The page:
• For summer 2014, even though Texas had more than 11,000 MW of total wind capacity, ERCOT counted on just 963 MW of wind generation being available. The lack of wind generation during summer peak demand means that energy planners, such as ERCOT, have to ensure that a lot of flexible natural gas generation is available to meet the reserve margin.
  • Wind producers occasionally have to curtail their operations during high generation due to localized transmission infrastructure constraints; this could be alleviated if economical local energy storage technologies existed.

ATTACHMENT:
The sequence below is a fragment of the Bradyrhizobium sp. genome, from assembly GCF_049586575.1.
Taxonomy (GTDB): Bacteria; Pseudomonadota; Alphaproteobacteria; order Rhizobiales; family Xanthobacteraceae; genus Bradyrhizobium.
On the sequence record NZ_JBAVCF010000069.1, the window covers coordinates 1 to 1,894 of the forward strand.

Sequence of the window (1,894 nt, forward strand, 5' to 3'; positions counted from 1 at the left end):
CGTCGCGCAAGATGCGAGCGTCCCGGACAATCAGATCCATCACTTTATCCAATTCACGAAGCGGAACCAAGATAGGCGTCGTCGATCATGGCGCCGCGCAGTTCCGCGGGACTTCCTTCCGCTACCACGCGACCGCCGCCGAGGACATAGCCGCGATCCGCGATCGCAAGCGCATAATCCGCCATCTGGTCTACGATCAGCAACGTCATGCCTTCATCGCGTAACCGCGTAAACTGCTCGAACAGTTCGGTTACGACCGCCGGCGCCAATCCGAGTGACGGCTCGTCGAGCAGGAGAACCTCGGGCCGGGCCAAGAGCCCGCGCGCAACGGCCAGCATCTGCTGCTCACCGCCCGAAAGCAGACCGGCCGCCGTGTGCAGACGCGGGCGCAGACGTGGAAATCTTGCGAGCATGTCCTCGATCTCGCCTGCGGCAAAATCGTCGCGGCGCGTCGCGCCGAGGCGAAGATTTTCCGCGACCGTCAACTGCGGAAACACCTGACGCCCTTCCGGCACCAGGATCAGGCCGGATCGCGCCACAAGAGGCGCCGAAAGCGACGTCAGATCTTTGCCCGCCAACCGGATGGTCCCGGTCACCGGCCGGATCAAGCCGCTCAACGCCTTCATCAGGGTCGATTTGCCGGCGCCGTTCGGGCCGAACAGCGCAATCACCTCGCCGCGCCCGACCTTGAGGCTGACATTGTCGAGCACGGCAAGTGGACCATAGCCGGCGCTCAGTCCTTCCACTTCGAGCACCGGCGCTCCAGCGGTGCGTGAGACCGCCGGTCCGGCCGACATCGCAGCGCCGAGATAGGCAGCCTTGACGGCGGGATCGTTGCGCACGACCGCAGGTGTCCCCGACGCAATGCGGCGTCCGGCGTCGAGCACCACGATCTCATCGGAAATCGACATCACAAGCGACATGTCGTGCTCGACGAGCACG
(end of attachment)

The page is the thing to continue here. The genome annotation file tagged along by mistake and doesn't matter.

• Although peak solar energy production tends to coincide with peak demand, Texas’ limited solar capacity leaves CREZ transmission lines underutilized when the West Texas wind typically is lowest in early afternoon.
  • The reserve margin ordinarily meets the needs of the electricity market because grid operators can dispatch flexible generation to meet higher- than-expected demand or unexpected supply loss. When the operating reserves are insufficient, customers are asked to reduce consumption through demand response programs that reduce the load. In a worst-case scenario, forced rolling outages would be implemented.


Wind generation is lowest during the summer months when energy demand is highest.


The proportion of electricity generated from wind during the hottest summer day of 2013:

  • 4 A.M. – Wind generation peaks when overall demand for electricity is lowest.
  • 4 P.M. – Wind generation is near its lowest when overall demand is at its highest.


Wind has reliability challenges